But that’s the number. If you’re like me, though, the journey is a reward in and of itself. So if you follow me as I explain how I got that 14.3% number, you’ll learn a ton about the streaming wars, including how many shows came out on streaming, a breakdown of every type of show that’s come out on streaming (including foreign versus domestic, scripted versus unscripted), and how many shows earned the residual for each streamer.

Mind you, this is just the first—though very detailed—part of this series. Today, we start by looking at first seasons or limited series because: 

  1. We have the best data for them. 
  2. If your first season didn’t make it, odds are your second won’t either.

In future articles, I’ll move on to streaming films. Then, if I have time, I’ll look at shows with multiple seasons, though I’ll have to make a lot more estimates there. Along the way, I’ll look at each streamer in-depth and explain my methodology.

Oh, and this isn’t a one-off project either. Going forward, I plan to update these estimates every quarter or half-year, and compare those to the number of shows getting removed from the streamers too.

If you’re a paid subscriber, bookmark the original page and you can come back here to quickly scan the article, like I did with the my series, “Theatrical Films Massively Outperform Straight-To-Streaming Films.”

Enough preamble, let’s get to it.

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One Last Caution

These are my estimates. I don’t have each streamer’s data, so I can’t tell you with 100% certainty I have estimated each show’s performance perfectly. Also, I’m slicing the data on the TV shows in a number of ways so some mistakes will creep in. My promise is to try my hardest to catch those and correct the record if I make any glaring mistakes.

Part I: The Bottom Line

Between 2021 and June 2023, Out of 294 Eligible Shows, 34 First Seasons or Limited Series Probably Would Have Earned the WGA High-Budget SVOD Residual According to Nielsen’s Data.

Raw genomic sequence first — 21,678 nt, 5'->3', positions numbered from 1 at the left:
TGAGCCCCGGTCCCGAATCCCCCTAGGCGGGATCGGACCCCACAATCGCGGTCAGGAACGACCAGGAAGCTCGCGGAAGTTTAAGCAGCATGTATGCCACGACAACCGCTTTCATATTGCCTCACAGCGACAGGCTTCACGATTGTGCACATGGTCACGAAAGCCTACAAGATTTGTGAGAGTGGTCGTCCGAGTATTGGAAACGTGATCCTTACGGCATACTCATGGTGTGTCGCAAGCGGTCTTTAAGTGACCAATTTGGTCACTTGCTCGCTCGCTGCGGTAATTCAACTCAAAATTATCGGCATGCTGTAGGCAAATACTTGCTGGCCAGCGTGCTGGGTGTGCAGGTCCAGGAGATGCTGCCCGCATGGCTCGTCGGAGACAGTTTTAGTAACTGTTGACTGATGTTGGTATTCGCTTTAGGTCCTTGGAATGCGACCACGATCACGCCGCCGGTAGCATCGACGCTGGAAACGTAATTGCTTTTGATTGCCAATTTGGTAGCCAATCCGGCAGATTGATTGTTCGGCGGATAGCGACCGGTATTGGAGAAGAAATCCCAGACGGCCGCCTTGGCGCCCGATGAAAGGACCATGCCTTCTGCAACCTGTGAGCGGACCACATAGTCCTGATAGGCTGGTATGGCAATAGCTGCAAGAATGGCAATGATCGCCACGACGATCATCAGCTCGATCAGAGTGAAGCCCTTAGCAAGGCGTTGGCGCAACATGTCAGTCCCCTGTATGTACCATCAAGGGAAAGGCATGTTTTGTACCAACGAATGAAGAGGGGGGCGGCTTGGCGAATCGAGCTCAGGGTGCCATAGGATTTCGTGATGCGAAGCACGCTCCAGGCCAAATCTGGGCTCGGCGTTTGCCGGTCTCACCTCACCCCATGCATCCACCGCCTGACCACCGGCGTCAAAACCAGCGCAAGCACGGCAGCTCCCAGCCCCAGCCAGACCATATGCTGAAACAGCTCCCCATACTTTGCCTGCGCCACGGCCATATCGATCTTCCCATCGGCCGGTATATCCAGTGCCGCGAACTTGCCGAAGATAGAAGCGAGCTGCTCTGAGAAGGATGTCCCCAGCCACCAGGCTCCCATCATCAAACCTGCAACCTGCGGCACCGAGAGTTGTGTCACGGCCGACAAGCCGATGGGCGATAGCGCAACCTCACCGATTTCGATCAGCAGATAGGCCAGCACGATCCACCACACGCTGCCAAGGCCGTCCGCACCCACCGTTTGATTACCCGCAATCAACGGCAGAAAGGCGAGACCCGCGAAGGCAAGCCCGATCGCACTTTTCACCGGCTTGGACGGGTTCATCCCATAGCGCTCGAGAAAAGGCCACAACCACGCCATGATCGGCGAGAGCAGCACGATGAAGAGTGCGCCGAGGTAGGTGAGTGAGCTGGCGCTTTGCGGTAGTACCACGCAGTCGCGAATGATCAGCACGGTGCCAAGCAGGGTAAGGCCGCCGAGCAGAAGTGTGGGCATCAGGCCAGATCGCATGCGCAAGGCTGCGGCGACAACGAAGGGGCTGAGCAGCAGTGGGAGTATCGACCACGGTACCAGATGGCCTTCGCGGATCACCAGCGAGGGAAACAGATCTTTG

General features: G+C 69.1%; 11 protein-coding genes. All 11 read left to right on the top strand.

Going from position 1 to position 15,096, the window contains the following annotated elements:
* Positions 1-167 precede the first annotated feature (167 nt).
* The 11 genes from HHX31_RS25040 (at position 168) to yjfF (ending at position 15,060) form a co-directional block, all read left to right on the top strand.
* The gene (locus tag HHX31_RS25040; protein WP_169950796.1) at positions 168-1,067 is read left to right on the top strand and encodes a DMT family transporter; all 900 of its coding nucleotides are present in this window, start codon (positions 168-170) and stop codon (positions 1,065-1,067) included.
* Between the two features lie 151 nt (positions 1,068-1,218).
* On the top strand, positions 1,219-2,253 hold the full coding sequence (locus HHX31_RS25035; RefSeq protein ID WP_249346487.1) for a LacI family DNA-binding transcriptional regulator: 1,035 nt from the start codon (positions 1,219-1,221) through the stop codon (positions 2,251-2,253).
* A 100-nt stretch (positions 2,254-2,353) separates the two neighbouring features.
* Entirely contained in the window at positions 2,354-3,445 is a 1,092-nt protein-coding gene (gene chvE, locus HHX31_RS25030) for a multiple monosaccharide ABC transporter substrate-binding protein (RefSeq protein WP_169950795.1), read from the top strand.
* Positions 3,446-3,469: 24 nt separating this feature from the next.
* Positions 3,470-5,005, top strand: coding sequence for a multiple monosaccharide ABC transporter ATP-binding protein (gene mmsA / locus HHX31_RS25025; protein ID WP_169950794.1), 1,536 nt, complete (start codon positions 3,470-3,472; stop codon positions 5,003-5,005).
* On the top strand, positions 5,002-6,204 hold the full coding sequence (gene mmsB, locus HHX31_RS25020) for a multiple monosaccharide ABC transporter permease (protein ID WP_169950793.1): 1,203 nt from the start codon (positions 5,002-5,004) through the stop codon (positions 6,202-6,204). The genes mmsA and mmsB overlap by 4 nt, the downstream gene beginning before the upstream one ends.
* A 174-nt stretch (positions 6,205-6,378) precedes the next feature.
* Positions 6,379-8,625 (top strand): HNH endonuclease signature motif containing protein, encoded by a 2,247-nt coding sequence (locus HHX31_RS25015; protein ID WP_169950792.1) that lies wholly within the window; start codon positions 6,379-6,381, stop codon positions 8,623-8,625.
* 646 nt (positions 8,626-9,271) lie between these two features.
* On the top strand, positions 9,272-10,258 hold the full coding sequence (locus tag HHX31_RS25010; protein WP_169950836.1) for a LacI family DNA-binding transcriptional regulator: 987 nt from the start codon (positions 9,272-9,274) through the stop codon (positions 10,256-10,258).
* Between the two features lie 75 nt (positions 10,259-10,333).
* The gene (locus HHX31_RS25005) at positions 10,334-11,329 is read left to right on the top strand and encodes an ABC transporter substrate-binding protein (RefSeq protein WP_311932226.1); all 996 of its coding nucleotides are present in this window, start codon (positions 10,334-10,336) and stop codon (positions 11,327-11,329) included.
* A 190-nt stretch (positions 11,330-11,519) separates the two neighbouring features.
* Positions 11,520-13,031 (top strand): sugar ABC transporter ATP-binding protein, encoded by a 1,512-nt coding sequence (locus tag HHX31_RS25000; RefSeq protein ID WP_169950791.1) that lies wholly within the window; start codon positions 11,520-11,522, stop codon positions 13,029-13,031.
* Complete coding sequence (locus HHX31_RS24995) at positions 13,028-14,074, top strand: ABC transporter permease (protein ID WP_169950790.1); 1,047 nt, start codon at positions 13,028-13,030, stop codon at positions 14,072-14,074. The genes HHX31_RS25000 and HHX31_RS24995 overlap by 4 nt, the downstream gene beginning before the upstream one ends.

Another 8 Series From Paramount+, Peacock and Apple TV+ Probably Earned It Too.

Remember, we’re starting with “season one” series today. That includes limited series as well. Anything with only one season in my data set.

Here is that list of season one or limited series shows released in 2021 (when Nielsen expanded to a top ten list for original shows) through June of 2023 (so that we have 3 full months of data for the show) that qualified for the residual:

The rest of this article is for paid subscribers only. And usually, that’s the boiler plate I put in most articles that are formatted for free subscribers.

But I’m going slightly off script today to really tell you about what is in the rest of this article. As I wrote above, I’m about slice and dice the number of TV shows that came out during the streaming wars over the last three years. I’m going to explain my methodology in detail. I’m going to show how many shows earned this residual for each streamer. And more.

Then I’m going to keep updating this analysis. If you work in entertainment, that means this analysis will complement my twice yearly “winners and losers” articles, my “cancellations and renewals” article, which come out every couples of months, and my weekly streaming ratings report.

So please subscribe! I can only keep doing this work with your support.

The Entertainment Strategy Guy

The Entertainment Strategy Guy

Former strategy and business development guy at a major streaming company. But I like writing more than sending email, so I launched this website to share what I know.